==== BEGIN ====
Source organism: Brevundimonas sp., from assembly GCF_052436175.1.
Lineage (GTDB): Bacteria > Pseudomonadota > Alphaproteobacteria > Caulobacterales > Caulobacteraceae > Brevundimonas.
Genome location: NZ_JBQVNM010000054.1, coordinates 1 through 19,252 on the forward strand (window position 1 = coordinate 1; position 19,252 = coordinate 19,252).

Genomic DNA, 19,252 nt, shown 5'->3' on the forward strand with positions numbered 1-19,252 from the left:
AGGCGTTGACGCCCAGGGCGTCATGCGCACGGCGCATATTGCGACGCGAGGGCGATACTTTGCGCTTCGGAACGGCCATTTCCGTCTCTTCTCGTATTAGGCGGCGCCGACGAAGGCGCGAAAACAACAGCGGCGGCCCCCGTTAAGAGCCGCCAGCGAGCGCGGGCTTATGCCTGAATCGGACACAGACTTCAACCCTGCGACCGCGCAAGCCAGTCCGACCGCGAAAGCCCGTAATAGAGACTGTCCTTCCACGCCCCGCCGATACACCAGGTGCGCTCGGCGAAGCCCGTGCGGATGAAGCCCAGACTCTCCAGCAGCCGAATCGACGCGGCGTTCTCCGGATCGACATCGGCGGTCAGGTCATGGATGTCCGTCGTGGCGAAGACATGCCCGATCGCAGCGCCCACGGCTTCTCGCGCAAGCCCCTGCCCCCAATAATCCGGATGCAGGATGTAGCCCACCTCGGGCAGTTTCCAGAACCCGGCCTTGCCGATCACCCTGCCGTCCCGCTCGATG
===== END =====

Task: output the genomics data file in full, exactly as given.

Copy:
Source organism: Brevundimonas sp., from assembly GCF_052436175.1.
Lineage (GTDB): Bacteria > Pseudomonadota > Alphaproteobacteria > Caulobacterales > Caulobacteraceae > Brevundimonas.
Genome location: NZ_JBQVNM010000054.1, coordinates 1 through 19,252 on the forward strand (window position 1 = coordinate 1; position 19,252 = coordinate 19,252).

Genomic DNA, 19,252 nt, shown 5'->3' on the forward strand with positions numbered 1-19,252 from the left:
AGGCGTTGACGCCCAGGGCGTCATGCGCACGGCGCATATTGCGACGCGAGGGCGATACTTTGCGCTTCGGAACGGCCATTTCCGTCTCTTCTCGTATTAGGCGGCGCCGACGAAGGCGCGAAAACAACAGCGGCGGCCCCCGTTAAGAGCCGCCAGCGAGCGCGGGCTTATGCCTGAATCGGACACAGACTTCAACCCTGCGACCGCGCAAGCCAGTCCGACCGCGAAAGCCCGTAATAGAGACTGTCCTTCCACGCCCCGCCGATACACCAGGTGCGCTCGGCGAAGCCCGTGCGGATGAAGCCCAGACTCTCCAGCAGCCGAATCGACGCGGCGTTCTCCGGATCGACATCGGCGGTCAGGTCATGGATGTCCGTCGTGGCGAAGACATGCCCGATCGCAGCGCCCACGGCTTCTCGCGCAAGCCCCTGCCCCCAATAATCCGGATGCAGGATGTAGCCCACCTCGGGCAGTTTCCAGAACCCGGCCTTGCCGATCACCCTGCCGTCCCGCTCGATG